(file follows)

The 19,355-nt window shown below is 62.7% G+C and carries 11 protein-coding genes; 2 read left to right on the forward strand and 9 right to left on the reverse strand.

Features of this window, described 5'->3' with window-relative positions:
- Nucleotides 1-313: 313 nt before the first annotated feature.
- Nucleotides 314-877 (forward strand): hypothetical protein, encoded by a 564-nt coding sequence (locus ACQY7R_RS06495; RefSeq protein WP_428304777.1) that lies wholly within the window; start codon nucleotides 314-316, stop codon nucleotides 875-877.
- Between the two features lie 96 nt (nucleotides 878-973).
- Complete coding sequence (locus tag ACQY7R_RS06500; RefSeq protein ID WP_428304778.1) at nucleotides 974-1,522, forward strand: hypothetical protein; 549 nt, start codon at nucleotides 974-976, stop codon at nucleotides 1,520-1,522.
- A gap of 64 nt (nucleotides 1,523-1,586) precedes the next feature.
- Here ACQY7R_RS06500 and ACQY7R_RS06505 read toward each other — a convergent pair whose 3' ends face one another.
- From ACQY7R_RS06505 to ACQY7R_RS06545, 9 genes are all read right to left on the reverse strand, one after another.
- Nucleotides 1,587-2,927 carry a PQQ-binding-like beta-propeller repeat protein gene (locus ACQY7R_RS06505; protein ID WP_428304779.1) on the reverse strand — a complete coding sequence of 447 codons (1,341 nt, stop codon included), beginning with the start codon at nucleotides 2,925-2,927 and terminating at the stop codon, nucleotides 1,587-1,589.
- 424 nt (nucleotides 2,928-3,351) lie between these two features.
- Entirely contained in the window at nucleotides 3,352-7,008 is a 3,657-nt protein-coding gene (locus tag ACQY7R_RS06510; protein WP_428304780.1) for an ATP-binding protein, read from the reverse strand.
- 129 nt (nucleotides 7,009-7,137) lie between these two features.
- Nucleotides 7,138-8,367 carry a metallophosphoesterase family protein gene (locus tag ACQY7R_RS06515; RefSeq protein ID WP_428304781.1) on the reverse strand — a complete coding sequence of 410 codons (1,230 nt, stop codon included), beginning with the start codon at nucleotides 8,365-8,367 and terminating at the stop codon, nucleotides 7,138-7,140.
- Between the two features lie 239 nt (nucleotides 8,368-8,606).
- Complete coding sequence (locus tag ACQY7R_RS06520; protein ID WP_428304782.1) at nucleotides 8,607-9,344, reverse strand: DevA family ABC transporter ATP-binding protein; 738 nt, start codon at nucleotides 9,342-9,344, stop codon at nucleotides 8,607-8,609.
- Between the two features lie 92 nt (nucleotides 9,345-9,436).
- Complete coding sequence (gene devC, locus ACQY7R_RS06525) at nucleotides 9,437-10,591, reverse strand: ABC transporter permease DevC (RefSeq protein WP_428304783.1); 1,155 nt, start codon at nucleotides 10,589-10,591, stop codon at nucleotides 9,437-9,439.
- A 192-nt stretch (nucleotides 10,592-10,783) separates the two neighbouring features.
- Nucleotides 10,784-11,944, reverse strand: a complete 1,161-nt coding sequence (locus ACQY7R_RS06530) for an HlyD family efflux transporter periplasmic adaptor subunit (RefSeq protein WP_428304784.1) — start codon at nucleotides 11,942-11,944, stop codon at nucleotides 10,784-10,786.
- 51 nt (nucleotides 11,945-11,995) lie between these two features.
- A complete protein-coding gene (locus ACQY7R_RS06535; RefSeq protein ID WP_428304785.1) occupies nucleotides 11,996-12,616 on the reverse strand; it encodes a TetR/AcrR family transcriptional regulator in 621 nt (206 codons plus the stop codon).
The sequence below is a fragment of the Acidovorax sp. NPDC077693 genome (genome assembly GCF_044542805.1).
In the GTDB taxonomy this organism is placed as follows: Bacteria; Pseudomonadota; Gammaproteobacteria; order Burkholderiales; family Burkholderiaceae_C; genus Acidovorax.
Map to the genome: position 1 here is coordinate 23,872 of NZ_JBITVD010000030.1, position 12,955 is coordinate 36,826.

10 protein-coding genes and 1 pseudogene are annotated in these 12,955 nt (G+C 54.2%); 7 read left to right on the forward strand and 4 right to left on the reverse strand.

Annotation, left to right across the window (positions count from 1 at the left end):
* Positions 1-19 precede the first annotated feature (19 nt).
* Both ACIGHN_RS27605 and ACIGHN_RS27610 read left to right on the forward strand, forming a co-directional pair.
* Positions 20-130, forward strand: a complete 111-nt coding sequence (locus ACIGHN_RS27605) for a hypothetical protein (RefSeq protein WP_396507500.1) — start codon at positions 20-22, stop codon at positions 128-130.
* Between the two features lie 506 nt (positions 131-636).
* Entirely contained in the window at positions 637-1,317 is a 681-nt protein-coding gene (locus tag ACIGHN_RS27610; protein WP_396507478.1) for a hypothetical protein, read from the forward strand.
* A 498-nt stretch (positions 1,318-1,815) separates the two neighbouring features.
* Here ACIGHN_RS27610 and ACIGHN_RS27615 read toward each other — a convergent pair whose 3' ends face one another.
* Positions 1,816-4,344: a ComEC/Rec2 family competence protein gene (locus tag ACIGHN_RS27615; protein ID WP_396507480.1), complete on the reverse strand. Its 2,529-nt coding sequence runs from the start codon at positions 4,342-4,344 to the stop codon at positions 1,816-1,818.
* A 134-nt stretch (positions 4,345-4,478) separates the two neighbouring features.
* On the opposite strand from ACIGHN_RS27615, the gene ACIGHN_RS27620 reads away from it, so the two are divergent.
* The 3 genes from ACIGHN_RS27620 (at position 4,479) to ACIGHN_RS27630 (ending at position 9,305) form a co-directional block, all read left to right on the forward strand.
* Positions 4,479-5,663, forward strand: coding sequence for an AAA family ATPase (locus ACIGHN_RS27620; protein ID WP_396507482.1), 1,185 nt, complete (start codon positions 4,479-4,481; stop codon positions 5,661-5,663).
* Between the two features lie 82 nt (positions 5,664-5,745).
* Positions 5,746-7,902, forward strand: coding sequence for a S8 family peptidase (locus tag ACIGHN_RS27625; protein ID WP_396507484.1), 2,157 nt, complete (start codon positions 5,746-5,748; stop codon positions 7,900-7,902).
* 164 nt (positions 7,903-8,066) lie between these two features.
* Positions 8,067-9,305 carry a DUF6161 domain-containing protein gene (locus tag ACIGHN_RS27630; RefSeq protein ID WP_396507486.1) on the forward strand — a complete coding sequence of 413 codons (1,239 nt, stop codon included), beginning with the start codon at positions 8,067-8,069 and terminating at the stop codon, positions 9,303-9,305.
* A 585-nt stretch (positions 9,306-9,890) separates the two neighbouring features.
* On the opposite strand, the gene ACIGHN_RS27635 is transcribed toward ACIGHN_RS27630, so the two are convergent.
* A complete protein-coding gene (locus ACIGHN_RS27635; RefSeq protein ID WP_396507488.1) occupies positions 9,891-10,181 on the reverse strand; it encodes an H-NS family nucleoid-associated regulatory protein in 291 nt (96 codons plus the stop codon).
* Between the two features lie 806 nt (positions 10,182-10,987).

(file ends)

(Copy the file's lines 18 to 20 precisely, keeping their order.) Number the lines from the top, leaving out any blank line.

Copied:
- Complete coding sequence (gene devC, locus ACQY7R_RS06525) at nucleotides 9,437-10,591, reverse strand: ABC transporter permease DevC (RefSeq protein WP_428304783.1); 1,155 nt, start codon at nucleotides 10,589-10,591, stop codon at nucleotides 9,437-9,439.
- A 192-nt stretch (nucleotides 10,592-10,783) separates the two neighbouring features.
- Nucleotides 10,784-11,944, reverse strand: a complete 1,161-nt coding sequence (locus ACQY7R_RS06530) for an HlyD family efflux transporter periplasmic adaptor subunit (RefSeq protein WP_428304784.1) — start codon at nucleotides 11,942-11,944, stop codon at nucleotides 10,784-10,786.